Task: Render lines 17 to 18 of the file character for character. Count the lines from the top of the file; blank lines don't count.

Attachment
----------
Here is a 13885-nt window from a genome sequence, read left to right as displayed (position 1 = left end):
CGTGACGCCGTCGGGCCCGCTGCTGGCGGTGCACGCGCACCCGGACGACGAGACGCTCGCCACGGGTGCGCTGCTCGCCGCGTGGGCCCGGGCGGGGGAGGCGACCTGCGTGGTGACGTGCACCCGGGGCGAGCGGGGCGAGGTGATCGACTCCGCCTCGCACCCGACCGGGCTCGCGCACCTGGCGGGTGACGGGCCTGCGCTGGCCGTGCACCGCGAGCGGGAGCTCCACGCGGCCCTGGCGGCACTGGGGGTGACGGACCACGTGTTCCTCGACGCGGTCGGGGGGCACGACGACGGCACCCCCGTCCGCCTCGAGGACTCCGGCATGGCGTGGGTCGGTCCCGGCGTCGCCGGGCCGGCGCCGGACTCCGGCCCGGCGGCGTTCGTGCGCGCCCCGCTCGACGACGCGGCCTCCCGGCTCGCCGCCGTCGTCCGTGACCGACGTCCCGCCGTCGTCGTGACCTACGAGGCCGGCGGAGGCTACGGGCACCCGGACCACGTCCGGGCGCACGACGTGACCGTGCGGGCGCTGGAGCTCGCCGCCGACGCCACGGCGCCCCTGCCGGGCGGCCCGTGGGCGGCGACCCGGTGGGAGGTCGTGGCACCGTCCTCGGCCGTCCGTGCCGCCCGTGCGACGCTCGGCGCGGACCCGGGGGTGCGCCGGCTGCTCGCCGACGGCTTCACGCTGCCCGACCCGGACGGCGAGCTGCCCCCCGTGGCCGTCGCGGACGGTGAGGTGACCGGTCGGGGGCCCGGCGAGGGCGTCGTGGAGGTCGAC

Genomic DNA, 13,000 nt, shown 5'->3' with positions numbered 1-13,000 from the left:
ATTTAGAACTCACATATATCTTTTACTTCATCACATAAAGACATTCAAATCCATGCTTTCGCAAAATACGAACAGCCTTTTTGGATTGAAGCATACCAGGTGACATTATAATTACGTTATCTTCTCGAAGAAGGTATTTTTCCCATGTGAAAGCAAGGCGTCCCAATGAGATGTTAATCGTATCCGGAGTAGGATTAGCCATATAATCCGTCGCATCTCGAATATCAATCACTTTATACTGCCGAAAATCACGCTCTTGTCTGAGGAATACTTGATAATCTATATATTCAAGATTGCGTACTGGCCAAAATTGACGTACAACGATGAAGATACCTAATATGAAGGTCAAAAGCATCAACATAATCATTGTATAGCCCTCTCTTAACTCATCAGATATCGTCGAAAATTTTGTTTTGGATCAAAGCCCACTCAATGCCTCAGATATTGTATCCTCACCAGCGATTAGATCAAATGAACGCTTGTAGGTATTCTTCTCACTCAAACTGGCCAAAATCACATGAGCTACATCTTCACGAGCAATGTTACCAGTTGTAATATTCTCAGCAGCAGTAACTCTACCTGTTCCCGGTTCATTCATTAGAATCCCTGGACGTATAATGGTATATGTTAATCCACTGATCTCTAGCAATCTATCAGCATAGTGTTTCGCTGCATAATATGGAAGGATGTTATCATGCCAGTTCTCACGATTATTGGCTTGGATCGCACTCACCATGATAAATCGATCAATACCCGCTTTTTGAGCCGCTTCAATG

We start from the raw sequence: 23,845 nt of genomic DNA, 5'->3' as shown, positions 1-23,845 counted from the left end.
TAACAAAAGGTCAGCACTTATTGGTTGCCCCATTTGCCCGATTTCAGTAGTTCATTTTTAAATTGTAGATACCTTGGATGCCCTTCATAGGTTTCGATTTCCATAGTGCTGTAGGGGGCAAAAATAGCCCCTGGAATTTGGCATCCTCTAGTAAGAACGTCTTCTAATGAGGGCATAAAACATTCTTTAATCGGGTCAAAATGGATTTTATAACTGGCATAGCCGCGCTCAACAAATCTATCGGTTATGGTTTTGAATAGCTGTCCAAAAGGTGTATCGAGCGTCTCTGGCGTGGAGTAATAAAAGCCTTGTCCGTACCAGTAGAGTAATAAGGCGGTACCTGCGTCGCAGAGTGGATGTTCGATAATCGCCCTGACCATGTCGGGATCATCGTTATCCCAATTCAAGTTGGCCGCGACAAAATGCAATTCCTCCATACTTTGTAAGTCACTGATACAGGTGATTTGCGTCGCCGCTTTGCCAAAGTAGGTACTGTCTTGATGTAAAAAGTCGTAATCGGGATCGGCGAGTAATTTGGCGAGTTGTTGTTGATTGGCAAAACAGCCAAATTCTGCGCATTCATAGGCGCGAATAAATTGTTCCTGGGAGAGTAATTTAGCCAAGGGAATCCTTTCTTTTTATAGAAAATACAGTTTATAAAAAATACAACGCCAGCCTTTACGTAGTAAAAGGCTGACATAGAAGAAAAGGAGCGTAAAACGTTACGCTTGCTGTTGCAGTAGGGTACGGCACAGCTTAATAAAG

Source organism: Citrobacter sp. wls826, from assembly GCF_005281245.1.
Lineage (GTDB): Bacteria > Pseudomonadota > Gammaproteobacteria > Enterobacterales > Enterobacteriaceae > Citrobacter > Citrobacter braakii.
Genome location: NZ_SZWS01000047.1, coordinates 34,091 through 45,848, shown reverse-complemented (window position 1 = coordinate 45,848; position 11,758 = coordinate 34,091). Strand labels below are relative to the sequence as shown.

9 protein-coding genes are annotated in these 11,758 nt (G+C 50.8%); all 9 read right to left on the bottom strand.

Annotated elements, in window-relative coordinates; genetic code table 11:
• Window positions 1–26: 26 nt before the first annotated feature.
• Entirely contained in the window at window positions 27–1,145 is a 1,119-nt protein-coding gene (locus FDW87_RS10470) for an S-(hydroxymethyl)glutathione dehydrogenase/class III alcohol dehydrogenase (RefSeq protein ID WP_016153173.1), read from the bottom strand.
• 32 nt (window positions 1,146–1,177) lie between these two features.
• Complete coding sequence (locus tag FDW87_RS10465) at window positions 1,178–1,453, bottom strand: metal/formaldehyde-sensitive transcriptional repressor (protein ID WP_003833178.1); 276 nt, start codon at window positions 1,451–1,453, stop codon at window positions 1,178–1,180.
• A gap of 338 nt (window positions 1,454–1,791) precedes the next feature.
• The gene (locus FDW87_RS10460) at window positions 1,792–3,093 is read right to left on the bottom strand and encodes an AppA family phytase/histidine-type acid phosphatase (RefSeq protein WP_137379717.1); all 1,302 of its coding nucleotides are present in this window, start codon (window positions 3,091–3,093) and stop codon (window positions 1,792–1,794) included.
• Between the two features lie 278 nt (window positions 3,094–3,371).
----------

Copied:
• The gene (locus FDW87_RS10460) at window positions 1,792–3,093 is read right to left on the bottom strand and encodes an AppA family phytase/histidine-type acid phosphatase (RefSeq protein WP_137379717.1); all 1,302 of its coding nucleotides are present in this window, start codon (window positions 3,091–3,093) and stop codon (window positions 1,792–1,794) included.
• Between the two features lie 278 nt (window positions 3,094–3,371).